Utagawa Toyokuni II (二代 歌川豊國 1777–1835 ), also known as Toyoshige (豊重), was a pupil, son-in-law, and adopted son of Toyokuni I (1769-1825). He used the name Toyoshige until 1826, when the family then gave him the right to use his deceased teacher's name and he began signing his work Toyokuni (豊國). Nearly a decade after Toyokuni II's death, Utagawa Kunisada began using the Toyokuni name in 1844, but to complicate matters, he never recognized Toyoshige's right to the second-generation name and so referred to himself as Toyokuni II (Kunisada aratame nidai Toyokuni: Kunisada changing to Toyokuni II). However, today Kunisada is referred to as Utagawa Toyokuni III (三代 歌川豊國).
Sumô (ôzumô) as an occupation developed in the Tokugawa period, from which time the modern-day sport takes most of its rules and rituals. Wrestlers were portrayed in ukiyo-e during ceremonies or matches and, as in our example, outside of the sumô ring (a favorite pictorial variant in Edo was the pairing of beautiful young women with gargantuan wrestlers). The center of the sumô world was located in Edo, whereas, in Osaka, high-level professional sumô tournaments were not to be found. Instead, young men would train there, and if they showed promise, were shipped off to Edo. (A comparison with modern-day farm teams in baseball would not be inappropriate.)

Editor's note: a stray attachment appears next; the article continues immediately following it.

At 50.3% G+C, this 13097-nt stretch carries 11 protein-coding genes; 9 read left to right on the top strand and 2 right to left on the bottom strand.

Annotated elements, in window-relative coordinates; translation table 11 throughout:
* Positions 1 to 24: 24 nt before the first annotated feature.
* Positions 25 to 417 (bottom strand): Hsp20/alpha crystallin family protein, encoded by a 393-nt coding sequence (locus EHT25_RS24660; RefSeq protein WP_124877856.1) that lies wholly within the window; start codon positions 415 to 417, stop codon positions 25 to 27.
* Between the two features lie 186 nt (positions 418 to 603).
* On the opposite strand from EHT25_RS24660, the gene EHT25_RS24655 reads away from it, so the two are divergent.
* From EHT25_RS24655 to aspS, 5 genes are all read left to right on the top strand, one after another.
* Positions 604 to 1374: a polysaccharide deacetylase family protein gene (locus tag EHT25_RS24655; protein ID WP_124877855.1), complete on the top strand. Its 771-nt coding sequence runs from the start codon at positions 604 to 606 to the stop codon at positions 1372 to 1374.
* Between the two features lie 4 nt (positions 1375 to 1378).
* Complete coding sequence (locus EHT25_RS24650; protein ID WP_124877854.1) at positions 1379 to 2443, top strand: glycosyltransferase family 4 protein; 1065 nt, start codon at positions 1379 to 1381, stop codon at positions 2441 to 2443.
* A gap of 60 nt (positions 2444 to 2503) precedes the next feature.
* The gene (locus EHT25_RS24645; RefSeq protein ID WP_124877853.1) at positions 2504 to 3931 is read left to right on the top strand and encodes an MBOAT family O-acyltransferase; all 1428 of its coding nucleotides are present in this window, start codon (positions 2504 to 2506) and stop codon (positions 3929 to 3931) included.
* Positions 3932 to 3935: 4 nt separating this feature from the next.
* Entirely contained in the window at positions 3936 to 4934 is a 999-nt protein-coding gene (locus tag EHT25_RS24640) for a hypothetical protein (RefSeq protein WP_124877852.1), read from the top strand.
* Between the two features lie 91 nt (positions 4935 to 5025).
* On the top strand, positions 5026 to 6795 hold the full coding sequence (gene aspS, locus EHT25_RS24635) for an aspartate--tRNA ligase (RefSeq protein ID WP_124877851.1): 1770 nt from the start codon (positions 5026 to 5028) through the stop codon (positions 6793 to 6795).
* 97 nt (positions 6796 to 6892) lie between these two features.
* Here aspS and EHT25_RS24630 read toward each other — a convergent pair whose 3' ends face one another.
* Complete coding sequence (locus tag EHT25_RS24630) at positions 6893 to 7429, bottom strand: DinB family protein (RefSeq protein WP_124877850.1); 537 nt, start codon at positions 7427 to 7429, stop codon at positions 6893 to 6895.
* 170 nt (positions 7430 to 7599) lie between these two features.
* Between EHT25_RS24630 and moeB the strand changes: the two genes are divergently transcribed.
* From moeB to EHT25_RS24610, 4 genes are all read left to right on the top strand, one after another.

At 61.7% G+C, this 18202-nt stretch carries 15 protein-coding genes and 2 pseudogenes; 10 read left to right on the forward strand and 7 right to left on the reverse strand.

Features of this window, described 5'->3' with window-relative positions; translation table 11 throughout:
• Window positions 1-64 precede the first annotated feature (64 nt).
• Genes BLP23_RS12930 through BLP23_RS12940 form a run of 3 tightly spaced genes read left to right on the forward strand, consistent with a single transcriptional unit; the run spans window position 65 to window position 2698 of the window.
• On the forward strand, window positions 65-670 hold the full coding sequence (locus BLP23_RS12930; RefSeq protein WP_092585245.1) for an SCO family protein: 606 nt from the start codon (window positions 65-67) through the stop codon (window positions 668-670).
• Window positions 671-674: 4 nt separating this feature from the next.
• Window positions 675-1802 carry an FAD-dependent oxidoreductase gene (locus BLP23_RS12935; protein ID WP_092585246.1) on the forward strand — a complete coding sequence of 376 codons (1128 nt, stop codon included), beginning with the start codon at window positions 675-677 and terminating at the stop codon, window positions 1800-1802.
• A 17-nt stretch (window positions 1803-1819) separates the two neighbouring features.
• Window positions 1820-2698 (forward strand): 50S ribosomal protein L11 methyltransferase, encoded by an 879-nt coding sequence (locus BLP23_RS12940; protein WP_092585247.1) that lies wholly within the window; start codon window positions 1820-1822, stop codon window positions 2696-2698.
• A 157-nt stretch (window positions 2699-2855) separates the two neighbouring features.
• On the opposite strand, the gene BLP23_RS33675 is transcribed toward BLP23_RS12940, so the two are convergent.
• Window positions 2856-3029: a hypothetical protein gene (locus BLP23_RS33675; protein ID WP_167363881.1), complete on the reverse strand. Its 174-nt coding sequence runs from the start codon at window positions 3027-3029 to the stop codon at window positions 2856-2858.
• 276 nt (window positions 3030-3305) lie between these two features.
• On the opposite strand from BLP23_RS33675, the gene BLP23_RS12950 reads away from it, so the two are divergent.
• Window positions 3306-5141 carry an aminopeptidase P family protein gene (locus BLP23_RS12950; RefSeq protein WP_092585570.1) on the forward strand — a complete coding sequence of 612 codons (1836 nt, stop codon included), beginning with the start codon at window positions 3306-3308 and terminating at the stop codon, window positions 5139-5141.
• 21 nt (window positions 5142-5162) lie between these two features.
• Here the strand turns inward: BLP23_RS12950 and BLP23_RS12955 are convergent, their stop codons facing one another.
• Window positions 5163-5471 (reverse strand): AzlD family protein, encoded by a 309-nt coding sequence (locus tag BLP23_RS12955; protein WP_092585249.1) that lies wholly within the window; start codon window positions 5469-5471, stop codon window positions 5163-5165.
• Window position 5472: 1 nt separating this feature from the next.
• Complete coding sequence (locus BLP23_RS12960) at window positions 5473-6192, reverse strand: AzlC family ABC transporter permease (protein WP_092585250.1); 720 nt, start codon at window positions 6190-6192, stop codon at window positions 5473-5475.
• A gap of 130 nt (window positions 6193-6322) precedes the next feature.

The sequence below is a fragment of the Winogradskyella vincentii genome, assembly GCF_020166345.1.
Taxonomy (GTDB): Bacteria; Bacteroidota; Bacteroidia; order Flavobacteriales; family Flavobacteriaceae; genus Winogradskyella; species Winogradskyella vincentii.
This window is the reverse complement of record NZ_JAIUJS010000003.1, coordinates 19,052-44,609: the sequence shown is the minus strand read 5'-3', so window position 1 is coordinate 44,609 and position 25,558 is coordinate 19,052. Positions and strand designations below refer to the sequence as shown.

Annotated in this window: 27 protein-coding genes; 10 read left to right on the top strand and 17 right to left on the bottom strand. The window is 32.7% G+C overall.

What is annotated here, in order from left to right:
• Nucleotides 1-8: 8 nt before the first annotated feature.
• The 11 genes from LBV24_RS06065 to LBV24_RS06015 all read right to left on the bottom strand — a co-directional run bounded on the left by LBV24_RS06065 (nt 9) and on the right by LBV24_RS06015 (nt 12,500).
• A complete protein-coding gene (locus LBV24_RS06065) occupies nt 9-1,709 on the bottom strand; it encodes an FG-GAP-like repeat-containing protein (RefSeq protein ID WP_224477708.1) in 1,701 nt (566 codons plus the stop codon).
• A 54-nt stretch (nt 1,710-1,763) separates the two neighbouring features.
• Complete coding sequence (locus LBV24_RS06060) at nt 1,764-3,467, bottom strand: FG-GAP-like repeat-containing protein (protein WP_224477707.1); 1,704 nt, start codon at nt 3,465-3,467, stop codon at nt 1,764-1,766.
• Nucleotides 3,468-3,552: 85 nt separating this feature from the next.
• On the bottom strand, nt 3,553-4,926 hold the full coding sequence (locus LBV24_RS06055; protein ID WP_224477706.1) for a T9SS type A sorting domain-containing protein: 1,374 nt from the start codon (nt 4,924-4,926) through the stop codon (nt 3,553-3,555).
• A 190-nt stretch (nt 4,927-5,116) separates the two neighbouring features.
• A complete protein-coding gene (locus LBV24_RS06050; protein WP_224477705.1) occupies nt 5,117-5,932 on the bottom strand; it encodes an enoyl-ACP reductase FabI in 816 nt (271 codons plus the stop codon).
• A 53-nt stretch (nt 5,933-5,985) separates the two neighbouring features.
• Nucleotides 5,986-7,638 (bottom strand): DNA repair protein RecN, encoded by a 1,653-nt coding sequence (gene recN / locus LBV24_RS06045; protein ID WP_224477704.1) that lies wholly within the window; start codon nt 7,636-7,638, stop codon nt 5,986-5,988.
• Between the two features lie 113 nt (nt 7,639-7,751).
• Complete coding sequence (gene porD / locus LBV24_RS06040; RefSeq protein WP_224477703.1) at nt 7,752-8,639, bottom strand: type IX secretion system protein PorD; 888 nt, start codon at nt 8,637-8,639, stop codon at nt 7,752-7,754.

Toyokuni II designed very few sumô portraits, which were published by Eijudô in 1831. Curiously, these rarities all have synthetic Prussian [Berlin] blue (bero-ai: ベロ藍) pigments (iron oxide, an iron blue or dark-blue chrystalline salt; ferric ferrocyanide; first synthesized in 1704), marking them as among the earlier examples using the imported pigment. Very limited use of bero-ai in ukiyo-e prints seems to have taken place beginning around 1822-23, and all-blue prints (aizuri-e: 藍摺絵) did not appear until 1829. So the vogue for using this pigment was relatively new when Toyokuni II's sumô examples were published.
The wrestler Yuranoumi Kaigorô (由良海楫五郎) was a middle-ranking rikishi (wrestler: 力士), one of the few wrestlers to have his portrait done by both Kunisada and Toyoshige. He wears two swords in the samurai manner — a privilege accorded certain wrestlers during the Edo period. As was the custom in ukiyo-e, the hulking wrestler nearly fills the sheet.
The colors on this impression are quite fine, especially the purple for the stripes of the robe. The use of bero-ai shading along the top confirms that the publisher expected sufficient sales of this print design to offset ther cost of a pigment that was still expensive at the time. No doubt, the popularity of the artist Toyokuni II and the wrestler Yuranoumi Kaigorô warranted this assumption. Thus we offer a rare opportunity to acquire a sumô print by Toyokuni II in excellent condition.s
References: Lawrence Bickford, Sumo and the Woodblock Print Masters. Kodansha: 1994, fig. 84)